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Past perfect tense indicates an action that preceded another action in the past.
- The building had burned completely by the time the fire department arrived.
- I had visited London several times before I decided to move there.
Past perfect tense is often used in narratives, with said.
- She said that she had talked to you last night.
- We told Mr. James that you had washed his car.
The pattern for forming past perfect tense is as follows:
- Had + past participle
For regular English verbs, the past participle is the same as the simple past tense form (ending in –ed). However, many irregular past tense verbs exist in English. Some have identical forms for simple past tense and past participle, but others do not. If in doubt as to the past tense forms of a particular verb, consult a dictionary. A table of some common irregular past tense verbs follows.
Common irregular past tense verbs
|Base Form||Simple Past||Past Participle|
|be (irregular present: I am, he/she/it is, you/we/they are)||I/he/she/it was, you/we/they were||been|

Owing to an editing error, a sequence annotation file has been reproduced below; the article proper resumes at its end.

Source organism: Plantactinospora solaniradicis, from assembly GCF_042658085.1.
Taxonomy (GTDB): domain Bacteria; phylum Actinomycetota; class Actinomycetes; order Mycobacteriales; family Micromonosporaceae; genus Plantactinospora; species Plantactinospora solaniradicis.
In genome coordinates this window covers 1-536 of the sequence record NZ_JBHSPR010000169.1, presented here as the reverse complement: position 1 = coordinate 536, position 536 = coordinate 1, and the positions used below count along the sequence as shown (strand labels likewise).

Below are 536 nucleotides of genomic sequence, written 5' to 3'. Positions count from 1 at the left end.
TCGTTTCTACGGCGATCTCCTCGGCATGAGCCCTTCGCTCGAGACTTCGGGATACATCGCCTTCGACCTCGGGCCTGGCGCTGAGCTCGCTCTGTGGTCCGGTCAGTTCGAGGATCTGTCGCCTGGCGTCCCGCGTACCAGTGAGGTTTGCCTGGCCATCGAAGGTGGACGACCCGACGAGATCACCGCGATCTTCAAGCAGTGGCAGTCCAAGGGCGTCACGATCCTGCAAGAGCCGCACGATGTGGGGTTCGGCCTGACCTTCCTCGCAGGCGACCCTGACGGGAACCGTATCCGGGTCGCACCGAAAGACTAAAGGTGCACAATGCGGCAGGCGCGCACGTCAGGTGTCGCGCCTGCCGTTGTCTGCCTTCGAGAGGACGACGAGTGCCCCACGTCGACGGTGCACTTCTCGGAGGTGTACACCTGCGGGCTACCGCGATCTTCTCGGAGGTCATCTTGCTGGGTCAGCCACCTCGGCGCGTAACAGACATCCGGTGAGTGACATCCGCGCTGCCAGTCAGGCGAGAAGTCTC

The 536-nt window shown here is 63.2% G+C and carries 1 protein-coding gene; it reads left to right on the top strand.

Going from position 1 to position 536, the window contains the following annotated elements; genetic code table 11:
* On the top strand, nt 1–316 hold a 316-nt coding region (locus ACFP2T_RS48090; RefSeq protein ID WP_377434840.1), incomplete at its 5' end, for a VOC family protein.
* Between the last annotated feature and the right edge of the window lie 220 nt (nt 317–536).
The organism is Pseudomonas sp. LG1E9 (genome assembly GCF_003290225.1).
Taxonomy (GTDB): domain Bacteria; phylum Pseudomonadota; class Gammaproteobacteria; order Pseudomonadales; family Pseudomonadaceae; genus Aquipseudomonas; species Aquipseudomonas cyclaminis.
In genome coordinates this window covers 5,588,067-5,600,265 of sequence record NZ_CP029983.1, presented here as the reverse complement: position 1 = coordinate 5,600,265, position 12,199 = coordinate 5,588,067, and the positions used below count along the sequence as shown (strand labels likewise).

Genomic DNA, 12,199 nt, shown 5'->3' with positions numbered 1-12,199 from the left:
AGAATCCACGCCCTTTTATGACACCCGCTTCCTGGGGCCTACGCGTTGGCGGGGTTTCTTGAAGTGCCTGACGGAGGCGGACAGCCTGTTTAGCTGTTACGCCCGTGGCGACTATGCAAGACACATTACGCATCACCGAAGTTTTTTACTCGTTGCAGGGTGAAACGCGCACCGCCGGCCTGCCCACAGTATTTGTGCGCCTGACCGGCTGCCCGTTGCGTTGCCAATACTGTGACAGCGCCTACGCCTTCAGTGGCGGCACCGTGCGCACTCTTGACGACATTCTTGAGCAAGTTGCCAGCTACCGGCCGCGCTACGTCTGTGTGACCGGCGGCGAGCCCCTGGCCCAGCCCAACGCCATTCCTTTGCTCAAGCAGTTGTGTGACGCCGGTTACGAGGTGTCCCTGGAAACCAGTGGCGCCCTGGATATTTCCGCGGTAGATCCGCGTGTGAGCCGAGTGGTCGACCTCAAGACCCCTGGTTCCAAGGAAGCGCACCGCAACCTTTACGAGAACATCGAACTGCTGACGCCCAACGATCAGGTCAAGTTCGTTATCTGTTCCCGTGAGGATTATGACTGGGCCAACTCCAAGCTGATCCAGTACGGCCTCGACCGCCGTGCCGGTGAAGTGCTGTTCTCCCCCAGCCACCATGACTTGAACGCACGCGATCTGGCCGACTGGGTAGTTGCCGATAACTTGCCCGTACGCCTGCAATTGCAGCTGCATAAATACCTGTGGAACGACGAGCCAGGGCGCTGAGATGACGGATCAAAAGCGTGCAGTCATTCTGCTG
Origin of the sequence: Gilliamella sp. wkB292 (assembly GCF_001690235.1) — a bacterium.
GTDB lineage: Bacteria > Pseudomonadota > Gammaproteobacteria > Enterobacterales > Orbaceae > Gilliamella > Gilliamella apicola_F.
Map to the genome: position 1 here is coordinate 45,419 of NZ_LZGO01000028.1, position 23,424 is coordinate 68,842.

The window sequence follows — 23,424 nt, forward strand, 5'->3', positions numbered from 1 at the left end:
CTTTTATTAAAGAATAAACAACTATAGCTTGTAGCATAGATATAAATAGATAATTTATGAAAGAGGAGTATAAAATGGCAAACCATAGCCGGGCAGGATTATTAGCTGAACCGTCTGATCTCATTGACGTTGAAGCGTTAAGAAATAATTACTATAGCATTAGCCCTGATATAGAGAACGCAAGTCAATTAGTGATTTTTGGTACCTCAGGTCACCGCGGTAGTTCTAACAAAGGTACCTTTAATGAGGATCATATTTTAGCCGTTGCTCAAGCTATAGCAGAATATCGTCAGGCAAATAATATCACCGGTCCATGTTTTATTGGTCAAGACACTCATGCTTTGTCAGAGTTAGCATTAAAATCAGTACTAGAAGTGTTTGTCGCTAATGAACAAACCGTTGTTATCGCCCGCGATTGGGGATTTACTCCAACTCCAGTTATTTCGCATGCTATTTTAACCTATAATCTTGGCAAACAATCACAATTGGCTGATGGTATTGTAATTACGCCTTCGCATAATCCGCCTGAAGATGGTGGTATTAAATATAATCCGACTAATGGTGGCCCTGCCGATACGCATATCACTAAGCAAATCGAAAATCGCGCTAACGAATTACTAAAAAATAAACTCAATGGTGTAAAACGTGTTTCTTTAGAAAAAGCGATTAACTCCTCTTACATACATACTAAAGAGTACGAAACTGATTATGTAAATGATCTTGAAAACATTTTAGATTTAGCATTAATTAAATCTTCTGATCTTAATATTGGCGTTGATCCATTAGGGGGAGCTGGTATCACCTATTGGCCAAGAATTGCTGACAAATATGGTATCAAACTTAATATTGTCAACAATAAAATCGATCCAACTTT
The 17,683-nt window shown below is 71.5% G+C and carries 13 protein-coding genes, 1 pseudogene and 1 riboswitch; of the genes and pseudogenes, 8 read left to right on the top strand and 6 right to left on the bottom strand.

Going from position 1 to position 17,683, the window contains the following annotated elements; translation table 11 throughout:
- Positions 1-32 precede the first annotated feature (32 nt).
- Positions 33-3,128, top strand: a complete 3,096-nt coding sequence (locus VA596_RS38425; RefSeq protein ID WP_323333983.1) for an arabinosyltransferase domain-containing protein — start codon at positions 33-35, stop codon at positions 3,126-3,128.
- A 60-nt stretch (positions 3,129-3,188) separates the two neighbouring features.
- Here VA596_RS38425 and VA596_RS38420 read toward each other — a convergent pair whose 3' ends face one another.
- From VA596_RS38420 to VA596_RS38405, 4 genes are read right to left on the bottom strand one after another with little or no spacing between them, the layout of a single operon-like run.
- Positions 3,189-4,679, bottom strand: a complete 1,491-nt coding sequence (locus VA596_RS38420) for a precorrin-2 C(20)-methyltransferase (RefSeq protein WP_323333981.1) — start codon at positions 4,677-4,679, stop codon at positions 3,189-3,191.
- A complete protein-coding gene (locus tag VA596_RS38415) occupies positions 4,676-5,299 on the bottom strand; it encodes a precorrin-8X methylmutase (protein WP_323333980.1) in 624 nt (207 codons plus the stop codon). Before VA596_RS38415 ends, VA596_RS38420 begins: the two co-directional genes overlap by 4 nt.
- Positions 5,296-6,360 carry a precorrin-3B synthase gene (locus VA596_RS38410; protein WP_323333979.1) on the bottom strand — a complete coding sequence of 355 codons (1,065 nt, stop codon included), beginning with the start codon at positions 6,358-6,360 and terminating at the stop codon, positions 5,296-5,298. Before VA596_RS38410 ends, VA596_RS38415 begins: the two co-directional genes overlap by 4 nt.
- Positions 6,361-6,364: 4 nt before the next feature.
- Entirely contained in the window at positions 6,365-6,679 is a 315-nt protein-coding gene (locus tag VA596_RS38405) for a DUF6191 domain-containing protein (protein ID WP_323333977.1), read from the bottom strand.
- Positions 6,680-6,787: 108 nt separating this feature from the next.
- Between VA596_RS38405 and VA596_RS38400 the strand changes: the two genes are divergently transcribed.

|dive||dove or dived||dived|
|prove||proved||proven or proved|
|read (pronounced “reed”)||read (pronounced “red”)||read (pronounced “red”)|
|show||showed||shown or showed|
A few verbs do not change form or pronunciation for simple past or past participle. Common examples are:
To form the negative, place not between had and the past participle. To form a question, move had to the beginning of sentence, before the subject.
- She had taken a wrong turn.
- Had she taken a wrong turn?
- She had not taken a wrong turn.
Past perfect tense is often accompanied by yet, never, and already. These words go between had and the past participle:
- She knew that she had already taken a wrong turn.